You did of course put the child at ease when they first came up with your usual laughter making introduction of comic shaking hands or whatever. Eric and Muriel
thesecretllama
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I'm not sure how the child saying "I've seen this one" spoils the show. Now, if the the child runs up, tries to grab a prop or whatever, then you have a situation. That can be handled differently. I'm not talking about providing positive immediate and certain consequences for undesirable behavior. I'm talking about gifting the whole group. Not every kid thinks "getting" to help in the show is a reward. There are many children who do not like the attention. I'm talking about learning to control the whole audience with the one child and precisely at the same time, dealing with a POTENTIALLY difficult child. My solution deals with the child before it becomes a problem.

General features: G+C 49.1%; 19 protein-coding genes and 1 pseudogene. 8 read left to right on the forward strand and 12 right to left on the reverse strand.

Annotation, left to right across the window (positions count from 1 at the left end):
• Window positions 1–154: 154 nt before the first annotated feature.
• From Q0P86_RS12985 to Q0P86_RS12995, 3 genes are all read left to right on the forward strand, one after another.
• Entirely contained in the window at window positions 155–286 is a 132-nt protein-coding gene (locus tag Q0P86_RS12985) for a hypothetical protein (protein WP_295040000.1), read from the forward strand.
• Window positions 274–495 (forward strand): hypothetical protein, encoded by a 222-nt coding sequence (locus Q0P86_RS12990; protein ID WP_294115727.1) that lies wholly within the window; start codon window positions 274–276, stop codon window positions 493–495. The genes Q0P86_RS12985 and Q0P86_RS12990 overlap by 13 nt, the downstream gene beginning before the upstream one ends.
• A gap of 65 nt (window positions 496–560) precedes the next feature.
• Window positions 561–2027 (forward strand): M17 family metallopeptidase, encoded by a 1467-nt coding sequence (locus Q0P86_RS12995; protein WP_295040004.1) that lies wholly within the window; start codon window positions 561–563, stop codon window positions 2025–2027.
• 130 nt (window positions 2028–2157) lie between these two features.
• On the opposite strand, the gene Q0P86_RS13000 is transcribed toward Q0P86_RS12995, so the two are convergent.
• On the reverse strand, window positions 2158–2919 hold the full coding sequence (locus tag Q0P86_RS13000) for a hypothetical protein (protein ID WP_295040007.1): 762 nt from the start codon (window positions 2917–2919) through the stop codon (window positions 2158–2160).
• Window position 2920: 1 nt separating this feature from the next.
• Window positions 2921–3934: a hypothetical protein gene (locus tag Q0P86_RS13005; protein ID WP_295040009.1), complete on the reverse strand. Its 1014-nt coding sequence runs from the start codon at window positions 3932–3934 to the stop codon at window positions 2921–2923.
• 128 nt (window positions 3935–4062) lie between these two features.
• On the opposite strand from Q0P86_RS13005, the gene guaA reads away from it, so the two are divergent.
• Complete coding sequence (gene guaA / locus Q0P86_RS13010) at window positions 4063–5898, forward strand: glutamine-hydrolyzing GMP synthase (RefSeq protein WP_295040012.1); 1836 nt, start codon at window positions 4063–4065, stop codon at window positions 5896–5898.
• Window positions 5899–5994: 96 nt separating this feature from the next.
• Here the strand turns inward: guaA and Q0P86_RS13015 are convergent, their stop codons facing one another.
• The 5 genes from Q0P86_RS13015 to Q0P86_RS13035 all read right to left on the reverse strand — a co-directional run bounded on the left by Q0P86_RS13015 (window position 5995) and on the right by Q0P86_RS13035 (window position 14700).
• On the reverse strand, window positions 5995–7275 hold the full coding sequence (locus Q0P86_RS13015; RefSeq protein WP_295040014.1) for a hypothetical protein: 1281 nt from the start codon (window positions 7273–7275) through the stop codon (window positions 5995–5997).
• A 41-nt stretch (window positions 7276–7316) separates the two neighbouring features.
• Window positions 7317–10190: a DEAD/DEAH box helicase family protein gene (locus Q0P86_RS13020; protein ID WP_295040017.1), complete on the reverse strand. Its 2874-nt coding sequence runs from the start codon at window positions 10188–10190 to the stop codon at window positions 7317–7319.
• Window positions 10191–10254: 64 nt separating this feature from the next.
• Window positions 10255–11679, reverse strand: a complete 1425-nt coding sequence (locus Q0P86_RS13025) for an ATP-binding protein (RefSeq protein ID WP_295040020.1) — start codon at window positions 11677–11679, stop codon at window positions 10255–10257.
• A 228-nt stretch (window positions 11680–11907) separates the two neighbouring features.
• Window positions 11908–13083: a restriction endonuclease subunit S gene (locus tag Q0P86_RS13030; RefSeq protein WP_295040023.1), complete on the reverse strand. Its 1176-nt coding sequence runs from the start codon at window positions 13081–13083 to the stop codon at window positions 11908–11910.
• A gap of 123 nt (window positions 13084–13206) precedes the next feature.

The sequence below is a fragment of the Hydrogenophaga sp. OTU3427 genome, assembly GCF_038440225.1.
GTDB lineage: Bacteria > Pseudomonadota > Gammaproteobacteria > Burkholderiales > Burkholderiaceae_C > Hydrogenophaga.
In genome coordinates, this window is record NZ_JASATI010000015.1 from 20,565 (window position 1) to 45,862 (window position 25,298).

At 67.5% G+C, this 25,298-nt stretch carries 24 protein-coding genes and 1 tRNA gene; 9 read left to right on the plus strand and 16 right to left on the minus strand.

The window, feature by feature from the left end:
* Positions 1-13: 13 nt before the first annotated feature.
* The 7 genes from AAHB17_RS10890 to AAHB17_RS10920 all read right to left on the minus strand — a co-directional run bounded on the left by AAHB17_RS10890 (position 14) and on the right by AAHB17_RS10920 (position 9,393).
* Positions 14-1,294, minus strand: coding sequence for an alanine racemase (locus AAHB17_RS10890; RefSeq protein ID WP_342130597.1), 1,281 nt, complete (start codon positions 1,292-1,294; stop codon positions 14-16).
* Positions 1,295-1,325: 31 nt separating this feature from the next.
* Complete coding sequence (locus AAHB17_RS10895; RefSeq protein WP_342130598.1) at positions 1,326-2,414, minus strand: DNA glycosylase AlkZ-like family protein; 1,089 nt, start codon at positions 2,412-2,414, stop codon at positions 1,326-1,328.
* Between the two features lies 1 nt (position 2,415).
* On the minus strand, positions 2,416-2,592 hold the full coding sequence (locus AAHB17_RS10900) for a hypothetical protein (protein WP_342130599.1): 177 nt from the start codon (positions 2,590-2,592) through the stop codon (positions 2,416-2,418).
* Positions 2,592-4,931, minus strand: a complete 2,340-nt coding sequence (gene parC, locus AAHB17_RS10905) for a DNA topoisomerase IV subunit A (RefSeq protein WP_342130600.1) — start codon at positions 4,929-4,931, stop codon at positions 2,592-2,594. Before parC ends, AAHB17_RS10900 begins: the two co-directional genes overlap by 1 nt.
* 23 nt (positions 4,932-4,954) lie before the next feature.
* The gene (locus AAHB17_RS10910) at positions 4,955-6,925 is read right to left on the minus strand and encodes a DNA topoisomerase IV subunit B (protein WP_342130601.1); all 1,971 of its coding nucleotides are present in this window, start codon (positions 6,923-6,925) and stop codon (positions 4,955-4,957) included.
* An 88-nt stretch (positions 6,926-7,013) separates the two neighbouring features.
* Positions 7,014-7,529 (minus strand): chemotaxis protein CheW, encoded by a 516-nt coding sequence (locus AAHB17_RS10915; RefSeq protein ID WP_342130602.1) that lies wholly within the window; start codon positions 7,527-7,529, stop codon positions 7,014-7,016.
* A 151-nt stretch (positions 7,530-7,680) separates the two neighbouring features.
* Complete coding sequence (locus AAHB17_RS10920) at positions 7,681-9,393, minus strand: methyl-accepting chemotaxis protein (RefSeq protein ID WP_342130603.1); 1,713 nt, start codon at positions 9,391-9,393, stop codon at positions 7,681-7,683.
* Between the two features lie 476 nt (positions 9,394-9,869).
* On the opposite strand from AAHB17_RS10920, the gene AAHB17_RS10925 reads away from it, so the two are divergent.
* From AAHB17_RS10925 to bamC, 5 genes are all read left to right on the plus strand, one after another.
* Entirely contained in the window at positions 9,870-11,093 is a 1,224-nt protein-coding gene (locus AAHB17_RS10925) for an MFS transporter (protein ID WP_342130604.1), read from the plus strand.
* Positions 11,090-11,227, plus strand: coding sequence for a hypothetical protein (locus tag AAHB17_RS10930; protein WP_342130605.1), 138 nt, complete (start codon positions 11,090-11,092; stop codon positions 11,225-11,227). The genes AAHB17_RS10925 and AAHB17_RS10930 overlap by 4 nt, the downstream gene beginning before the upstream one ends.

Billy Whizz
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Hi Eric and Muriel, your last post makes a lot more sense to me. I can understand the fun and business side of it now, but your first post on blindfolding them gave the impression that you got them up, put a blind fold on and then left them sat there for the whole trick.


Billy
Emazdad